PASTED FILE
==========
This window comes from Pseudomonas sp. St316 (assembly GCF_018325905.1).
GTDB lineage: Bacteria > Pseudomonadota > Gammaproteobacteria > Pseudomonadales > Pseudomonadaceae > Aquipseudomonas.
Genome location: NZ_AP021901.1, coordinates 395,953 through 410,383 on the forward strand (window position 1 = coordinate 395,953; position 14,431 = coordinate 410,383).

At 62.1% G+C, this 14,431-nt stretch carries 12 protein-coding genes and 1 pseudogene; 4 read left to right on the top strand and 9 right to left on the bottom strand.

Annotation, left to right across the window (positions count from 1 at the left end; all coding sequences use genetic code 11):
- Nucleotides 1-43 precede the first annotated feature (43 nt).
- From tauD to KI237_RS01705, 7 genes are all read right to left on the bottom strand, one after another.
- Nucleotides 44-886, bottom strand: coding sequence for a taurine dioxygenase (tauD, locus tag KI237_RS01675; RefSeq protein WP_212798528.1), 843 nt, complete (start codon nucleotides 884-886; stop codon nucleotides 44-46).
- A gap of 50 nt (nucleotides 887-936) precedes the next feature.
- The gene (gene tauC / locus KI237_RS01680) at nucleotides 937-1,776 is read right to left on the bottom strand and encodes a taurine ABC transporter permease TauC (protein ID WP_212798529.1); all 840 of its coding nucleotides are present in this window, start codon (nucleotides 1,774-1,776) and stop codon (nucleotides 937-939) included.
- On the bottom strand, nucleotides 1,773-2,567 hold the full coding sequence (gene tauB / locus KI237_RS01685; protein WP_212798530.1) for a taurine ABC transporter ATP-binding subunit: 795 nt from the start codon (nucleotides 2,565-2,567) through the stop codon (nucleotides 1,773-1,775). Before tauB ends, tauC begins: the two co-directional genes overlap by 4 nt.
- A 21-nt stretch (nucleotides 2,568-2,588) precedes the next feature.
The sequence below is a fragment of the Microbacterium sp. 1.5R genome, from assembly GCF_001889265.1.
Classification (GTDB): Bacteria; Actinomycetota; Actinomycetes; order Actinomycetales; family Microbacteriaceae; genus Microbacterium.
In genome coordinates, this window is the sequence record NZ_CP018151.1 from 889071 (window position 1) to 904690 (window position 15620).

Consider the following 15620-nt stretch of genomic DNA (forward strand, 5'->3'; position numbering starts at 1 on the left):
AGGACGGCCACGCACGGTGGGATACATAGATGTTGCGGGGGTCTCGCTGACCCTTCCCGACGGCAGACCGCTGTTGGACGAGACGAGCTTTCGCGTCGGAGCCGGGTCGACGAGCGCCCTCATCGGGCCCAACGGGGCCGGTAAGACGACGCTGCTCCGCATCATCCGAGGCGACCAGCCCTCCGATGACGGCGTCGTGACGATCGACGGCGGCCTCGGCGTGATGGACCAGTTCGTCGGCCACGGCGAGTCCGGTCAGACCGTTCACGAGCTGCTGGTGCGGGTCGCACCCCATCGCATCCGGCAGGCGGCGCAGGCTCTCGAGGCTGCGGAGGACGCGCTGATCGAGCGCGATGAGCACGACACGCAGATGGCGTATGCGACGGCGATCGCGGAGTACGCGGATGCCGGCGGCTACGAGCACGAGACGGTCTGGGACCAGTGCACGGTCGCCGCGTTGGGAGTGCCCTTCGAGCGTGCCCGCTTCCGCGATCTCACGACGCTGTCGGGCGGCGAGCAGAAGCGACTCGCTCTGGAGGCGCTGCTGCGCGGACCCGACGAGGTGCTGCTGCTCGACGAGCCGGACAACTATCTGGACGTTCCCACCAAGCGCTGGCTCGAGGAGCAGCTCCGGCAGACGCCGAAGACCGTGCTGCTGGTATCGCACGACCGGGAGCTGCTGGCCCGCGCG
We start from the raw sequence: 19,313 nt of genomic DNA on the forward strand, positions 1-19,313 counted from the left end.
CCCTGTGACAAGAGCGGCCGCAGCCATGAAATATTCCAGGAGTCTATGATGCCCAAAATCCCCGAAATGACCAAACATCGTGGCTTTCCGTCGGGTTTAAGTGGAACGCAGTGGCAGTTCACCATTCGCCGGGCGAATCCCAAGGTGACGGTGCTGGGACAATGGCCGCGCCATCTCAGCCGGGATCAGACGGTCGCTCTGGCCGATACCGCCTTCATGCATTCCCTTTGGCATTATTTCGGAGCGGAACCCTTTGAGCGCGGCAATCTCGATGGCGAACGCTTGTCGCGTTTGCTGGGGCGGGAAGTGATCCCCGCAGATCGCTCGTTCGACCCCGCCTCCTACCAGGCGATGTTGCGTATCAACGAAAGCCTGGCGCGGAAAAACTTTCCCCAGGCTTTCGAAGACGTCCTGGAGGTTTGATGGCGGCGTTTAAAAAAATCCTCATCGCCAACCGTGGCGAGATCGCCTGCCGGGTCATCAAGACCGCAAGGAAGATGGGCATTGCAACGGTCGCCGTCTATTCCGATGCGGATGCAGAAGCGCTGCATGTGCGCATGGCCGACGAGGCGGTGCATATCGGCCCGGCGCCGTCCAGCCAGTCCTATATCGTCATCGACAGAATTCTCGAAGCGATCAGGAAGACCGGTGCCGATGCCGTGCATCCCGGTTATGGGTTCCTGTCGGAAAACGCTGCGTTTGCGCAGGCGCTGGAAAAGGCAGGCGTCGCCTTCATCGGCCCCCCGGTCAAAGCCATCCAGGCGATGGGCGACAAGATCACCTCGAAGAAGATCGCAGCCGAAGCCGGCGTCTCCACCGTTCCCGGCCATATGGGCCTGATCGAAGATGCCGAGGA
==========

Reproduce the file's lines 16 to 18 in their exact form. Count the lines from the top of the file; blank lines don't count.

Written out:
Consider the following 15620-nt stretch of genomic DNA (forward strand, 5'->3'; position numbering starts at 1 on the left):
AGGACGGCCACGCACGGTGGGATACATAGATGTTGCGGGGGTCTCGCTGACCCTTCCCGACGGCAGACCGCTGTTGGACGAGACGAGCTTTCGCGTCGGAGCCGGGTCGACGAGCGCCCTCATCGGGCCCAACGGGGCCGGTAAGACGACGCTGCTCCGCATCATCCGAGGCGACCAGCCCTCCGATGACGGCGTCGTGACGATCGACGGCGGCCTCGGCGTGATGGACCAGTTCGTCGGCCACGGCGAGTCCGGTCAGACCGTTCACGAGCTGCTGGTGCGGGTCGCACCCCATCGCATCCGGCAGGCGGCGCAGGCTCTCGAGGCTGCGGAGGACGCGCTGATCGAGCGCGATGAGCACGACACGCAGATGGCGTATGCGACGGCGATCGCGGAGTACGCGGATGCCGGCGGCTACGAGCACGAGACGGTCTGGGACCAGTGCACGGTCGCCGCGTTGGGAGTGCCCTTCGAGCGTGCCCGCTTCCGCGATCTCACGACGCTGTCGGGCGGCGAGCAGAAGCGACTCGCTCTGGAGGCGCTGCTGCGCGGACCCGACGAGGTGCTGCTGCTCGACGAGCCGGACAACTATCTGGACGTTCCCACCAAGCGCTGGCTCGAGGAGCAGCTCCGGCAGACGCCGAAGACCGTGCTGCTGGTATCGCACGACCGGGAGCTGCTGGCCCGCGCG
We start from the raw sequence: 19,313 nt of genomic DNA on the forward strand, positions 1-19,313 counted from the left end.